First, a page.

Photo Credit: Quentin Bacon
Make your Christmas dinner a Roman holiday to remember with three regionally inspired recipes.
Most of you are probably familiar with the Feast of the Seven Fishes. It’s what Italians do on Christmas Eve, and while it’s supposed to be a night of fasting, it’s become an occasion to indulge in all kinds of luxurious seafood, shellfish, and fish preparations—in other words, exactly no one’s definition of fasting! The idea is that all that “light” eating will prepare you for the real feast the next day.
In Italy as in America, the Christmas dinner itself is usually centered around a bountiful meat dish, be it a roast, a hearty braised dish, or even a turkey. But we’re Italian, after all, so at our table in addition to the main event there’s also soup course and a salad, pasta and potatoes, plenty of sides—and don’t forget to save room for dessert! Though much of my cooking reflects my family’s Neapolitan roots, this year, I decided to look to Rome, my mother’s new home, for menu inspiration.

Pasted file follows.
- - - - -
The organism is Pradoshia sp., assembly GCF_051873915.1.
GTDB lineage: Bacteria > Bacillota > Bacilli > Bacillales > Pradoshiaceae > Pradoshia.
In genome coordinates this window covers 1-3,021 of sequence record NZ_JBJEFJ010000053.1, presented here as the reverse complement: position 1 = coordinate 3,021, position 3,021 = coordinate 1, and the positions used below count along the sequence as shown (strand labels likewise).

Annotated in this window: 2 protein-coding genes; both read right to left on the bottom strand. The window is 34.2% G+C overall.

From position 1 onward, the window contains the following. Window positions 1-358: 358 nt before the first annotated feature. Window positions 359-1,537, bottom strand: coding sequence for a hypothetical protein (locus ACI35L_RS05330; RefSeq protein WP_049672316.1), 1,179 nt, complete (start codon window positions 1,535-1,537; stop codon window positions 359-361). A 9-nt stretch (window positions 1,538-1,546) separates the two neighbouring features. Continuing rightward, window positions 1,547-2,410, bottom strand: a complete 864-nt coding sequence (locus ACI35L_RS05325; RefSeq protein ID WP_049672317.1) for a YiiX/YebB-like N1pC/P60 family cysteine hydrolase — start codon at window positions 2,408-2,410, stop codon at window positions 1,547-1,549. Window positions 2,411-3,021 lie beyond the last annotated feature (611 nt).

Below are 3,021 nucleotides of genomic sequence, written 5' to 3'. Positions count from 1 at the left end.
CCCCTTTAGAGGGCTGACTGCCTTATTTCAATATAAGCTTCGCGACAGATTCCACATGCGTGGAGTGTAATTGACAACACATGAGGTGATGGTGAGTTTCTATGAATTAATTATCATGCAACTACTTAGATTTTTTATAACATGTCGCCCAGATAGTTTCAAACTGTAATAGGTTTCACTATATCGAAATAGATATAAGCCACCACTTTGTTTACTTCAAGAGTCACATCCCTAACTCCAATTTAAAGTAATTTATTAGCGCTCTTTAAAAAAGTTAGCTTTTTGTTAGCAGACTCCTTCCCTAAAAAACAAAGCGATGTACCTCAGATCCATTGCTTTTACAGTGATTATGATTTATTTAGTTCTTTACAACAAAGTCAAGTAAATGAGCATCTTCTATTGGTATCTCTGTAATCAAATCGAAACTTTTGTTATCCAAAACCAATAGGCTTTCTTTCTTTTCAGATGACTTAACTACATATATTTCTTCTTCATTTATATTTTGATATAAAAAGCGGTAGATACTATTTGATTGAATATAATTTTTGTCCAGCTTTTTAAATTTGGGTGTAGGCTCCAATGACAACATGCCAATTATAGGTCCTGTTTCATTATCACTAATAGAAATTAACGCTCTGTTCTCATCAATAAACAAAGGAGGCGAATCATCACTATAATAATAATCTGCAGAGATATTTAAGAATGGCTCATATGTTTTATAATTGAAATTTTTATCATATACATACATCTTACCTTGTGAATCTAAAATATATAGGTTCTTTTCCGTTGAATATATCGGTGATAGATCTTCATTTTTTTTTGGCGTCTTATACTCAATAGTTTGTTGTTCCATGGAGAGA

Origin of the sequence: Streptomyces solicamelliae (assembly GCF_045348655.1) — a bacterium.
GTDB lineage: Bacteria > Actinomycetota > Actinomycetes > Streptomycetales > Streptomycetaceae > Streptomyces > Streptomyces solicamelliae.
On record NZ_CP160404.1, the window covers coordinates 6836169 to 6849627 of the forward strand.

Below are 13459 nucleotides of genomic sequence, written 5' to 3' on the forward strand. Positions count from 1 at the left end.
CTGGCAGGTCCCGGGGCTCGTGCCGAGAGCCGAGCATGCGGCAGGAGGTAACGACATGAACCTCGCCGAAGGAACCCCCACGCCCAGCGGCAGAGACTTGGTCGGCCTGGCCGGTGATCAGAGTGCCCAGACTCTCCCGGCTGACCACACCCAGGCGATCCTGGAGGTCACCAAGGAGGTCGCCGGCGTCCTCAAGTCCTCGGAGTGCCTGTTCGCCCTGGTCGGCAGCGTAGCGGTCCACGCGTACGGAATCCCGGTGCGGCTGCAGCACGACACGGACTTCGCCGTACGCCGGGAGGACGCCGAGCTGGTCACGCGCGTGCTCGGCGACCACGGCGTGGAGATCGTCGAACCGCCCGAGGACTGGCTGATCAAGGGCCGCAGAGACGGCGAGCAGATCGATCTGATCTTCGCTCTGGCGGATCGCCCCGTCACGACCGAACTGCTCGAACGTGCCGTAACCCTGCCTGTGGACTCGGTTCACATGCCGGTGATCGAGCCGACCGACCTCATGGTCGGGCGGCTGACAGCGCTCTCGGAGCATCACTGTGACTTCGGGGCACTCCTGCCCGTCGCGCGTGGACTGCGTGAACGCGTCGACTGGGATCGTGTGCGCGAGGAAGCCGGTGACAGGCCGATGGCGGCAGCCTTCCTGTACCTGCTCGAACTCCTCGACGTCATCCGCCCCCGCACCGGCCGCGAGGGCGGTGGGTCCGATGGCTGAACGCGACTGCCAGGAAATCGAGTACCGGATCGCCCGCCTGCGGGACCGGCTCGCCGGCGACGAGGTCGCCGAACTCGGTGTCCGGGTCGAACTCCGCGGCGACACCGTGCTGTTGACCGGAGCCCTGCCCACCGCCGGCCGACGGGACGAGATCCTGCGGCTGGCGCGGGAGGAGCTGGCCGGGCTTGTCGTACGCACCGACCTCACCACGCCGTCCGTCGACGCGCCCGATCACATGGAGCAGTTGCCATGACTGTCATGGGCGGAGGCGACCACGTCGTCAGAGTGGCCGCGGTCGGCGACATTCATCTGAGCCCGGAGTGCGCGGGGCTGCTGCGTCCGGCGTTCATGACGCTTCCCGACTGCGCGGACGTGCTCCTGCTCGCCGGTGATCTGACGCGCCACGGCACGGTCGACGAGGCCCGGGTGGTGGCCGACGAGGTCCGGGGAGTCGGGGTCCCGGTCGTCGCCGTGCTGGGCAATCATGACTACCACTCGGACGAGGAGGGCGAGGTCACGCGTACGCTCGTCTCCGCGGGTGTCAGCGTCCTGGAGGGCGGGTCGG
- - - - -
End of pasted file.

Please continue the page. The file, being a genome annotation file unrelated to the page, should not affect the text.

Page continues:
The most classic centerpiece for the holiday meal there is roast lamb, called abbacchio. It’s typically a leg of lamb, rubbed with garlic, rosemary, and olive oil, cooked in a wood-burning oven along with potatoes, which absorb the juices and become wonderfully flavorful and crispy. Since most of us are looking for convenience above all at this time of year, I’ve tweaked the dish a bit to make it in a slow cooker rather than the outdoor oven. I also use lamb shoulder chops, which are economical and readily available, and finish the dish with a simple herb oil. It’s that easy and so delicious.
Stracciatella, a comforting chicken soup laced with bread crumbs, Parmesan cheese, and some thyme, is another traditional dish. It’s a great way to start the meal and also something to keep in your pocket for cold days that call for something warming. No festive Italian meal is complete without a pasta, and this year, I'm opting for a super-simple but hearty mezzi rigatoni with butternut squash and spicy sausage. And to finish it off, go right ahead and put out a big tray of all your holiday cookies, some ice cream, and a bottle of homemade limoncello. Buon Natale!
| Total time: 18 minutes
| Total time: 170 minutes
| Total time: 45 minutes